Study: Netflix Series ’13 Reasons Why’ Linked To Spike In Google Searches On Suicide

SAN DIEGO — The new Netflix hit series “13 Reasons Why” is linked to a surge in online searches for information on suicide, including how to do it,  a new study finds.

The most tweeted show of 2017 tells the fictional story of Hannah Baker’s suicide through her cassette tapes left behind for her friends to listen to. The tapes detail graphic scenes of sexual violence, bullying and most prominently, the final moments of her life. The 13-episode series took on a candid approach that caused debate over whether it is spreading awareness about suicide or glamorizing it.

Woman working on laptop
The new Netflix hit series “13 Reasons Why” is linked to a surge in online searches for information on suicide, including how to do it,  a new study finds.

The research, led by John W. Ayers, an associate research professor in the San Diego State University Graduate School of Public Health, investigated the aggregated internet history of Americans from March 31, 2017, the series’ release date, and April 18. They found that there were between 900,000 and 1.5 million more searches about suicide than expected during that time.

The team noted all searches containing the word “suicide,” except for the ones that contained the word “squad” — because they were likely for the movie “Suicide Squad” which was released around the same time.

The 19-percent increase of suicide searches included phrases both alarming as well as optimistic.  The queries included: “suicide hotline” (up to 12 percent); “suicide prevention” (up 23 percent); “how to commit suicide” (up 26 percent); “commit suicide” (up 18 percent); and “how to kill yourself” (up 9 percent).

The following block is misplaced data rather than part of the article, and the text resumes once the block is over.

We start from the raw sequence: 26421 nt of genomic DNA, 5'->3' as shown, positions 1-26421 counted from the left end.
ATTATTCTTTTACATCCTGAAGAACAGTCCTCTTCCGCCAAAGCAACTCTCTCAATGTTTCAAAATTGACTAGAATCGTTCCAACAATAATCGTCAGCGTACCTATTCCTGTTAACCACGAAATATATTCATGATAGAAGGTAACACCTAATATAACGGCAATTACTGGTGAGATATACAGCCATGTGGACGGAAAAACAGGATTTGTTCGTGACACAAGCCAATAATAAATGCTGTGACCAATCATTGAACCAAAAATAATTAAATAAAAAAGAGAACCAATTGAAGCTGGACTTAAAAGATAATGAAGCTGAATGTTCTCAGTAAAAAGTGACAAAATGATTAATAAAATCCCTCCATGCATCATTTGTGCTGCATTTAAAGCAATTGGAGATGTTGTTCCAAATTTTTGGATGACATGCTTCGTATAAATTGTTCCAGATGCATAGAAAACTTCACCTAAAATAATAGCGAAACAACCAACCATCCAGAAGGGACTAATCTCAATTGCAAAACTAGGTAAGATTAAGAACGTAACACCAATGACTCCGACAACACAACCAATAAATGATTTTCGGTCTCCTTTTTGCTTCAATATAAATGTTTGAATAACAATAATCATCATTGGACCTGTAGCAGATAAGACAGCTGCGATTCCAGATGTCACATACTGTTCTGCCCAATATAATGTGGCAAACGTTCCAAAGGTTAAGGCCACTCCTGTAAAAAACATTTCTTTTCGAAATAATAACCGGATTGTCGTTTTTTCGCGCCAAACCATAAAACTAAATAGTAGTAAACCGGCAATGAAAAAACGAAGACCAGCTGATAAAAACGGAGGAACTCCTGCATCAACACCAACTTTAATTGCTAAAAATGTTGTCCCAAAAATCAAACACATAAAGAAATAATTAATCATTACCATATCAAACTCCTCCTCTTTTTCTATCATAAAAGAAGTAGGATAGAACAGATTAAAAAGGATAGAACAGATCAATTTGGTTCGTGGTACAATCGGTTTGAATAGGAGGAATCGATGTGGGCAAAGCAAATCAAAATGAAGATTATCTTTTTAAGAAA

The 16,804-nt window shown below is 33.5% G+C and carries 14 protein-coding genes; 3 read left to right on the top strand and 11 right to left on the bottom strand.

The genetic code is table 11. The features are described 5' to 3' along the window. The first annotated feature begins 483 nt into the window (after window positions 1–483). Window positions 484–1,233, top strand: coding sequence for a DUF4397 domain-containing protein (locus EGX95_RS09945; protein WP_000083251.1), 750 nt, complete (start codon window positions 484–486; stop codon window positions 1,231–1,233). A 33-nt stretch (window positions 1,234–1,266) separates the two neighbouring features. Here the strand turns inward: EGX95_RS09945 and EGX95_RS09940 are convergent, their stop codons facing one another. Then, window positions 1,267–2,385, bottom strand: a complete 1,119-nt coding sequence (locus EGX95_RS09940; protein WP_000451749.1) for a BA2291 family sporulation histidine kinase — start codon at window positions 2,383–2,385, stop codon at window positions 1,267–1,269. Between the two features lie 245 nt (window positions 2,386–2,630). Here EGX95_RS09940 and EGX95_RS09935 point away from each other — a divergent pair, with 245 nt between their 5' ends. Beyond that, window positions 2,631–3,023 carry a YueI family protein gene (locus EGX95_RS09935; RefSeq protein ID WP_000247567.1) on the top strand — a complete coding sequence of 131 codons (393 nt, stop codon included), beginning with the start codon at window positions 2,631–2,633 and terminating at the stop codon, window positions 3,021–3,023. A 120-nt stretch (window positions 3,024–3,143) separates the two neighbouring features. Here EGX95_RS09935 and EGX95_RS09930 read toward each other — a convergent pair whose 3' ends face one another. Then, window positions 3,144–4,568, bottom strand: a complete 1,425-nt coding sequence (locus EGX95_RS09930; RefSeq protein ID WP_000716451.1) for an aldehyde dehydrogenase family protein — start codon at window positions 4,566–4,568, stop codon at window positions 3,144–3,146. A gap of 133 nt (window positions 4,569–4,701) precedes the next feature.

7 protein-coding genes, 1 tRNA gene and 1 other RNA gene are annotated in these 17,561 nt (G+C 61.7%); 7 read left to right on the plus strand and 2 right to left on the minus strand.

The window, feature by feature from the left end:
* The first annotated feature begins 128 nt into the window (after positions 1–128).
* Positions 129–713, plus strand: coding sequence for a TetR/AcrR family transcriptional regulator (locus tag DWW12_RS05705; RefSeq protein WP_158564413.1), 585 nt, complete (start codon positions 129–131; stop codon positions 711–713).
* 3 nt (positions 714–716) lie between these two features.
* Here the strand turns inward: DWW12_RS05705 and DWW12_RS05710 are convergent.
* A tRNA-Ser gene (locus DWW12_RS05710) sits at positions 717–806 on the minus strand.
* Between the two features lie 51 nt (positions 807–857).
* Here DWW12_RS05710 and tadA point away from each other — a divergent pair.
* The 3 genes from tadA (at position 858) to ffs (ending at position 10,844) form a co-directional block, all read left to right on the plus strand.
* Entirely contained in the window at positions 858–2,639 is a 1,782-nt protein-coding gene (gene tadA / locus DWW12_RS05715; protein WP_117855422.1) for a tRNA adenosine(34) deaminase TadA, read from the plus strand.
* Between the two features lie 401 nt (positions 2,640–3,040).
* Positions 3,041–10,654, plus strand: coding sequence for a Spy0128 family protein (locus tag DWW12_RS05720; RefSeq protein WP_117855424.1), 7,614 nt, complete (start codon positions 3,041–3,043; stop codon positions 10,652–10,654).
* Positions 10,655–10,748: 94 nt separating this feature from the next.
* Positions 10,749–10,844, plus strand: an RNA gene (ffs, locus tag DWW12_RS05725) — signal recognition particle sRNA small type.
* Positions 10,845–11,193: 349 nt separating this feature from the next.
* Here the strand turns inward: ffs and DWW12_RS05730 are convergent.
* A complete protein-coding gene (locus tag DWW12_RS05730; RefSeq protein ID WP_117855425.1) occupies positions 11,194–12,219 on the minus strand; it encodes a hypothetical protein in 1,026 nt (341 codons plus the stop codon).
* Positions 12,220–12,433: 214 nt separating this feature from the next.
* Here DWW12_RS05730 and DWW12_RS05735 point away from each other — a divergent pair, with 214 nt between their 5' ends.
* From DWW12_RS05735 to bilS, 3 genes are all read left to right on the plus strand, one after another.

“While it’s heartening that the series’ release concurred with increased awareness of suicide and suicide prevention, like those searching for ‘suicide prevention,’ our results back up the worst fears of the show’s critics: The show may have inspired many to act on their suicidal thoughts by seeking out information on how to commit suicide,” Ayers says in a university press release.

The team compared the frequency of suicide searches before the show’s release by using data from Google Trends as well as historical search trends that were studied. By analyzing past trends on similar suicide searches, the team was able to see the frequency that suicide was on the public’s mind before the series existed.

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“This strategy allows us to isolate any effect ’13 Reasons Why’ had on how the public engaged with and thought of suicide,” says Benjamin Althouse, a research scientist at the Institute for Disease Modeling and study coauthor, in the release.

Researchers state that “13 Reasons Why” does not focus enough on suicide prevention and suggest that the producers follow the existing media standards developed by the World Health Organization to avoid triggering teenagers to follow the fictional character’s footsteps.

“It is critical that media makers follow these guidelines,” explains coauthor Jon-Patrick Allem, a research scientist at the University of Southern California. “For instance, these guidelines discourage content that dwells on the suicide or suicide act. ’13 Reasons Why’ dedicated 13 hours to a suicide victim, even showing the suicide in gruesome detail.”

Netflix did add trigger warnings to the show and has a TV-MA rating. They also responded to the outcry and said in a written statement: “We always believed this show would increase discussion around this tough subject matter. This is an interesting quasi experimental study that confirms this. We are looking forward to more research and taking everything we learn to heart as we prepare for season 2.”

Suicide prevention resources are always available to help and to spread awareness.

The full study was published July 31 in the journal JAMA Internal Medicine.

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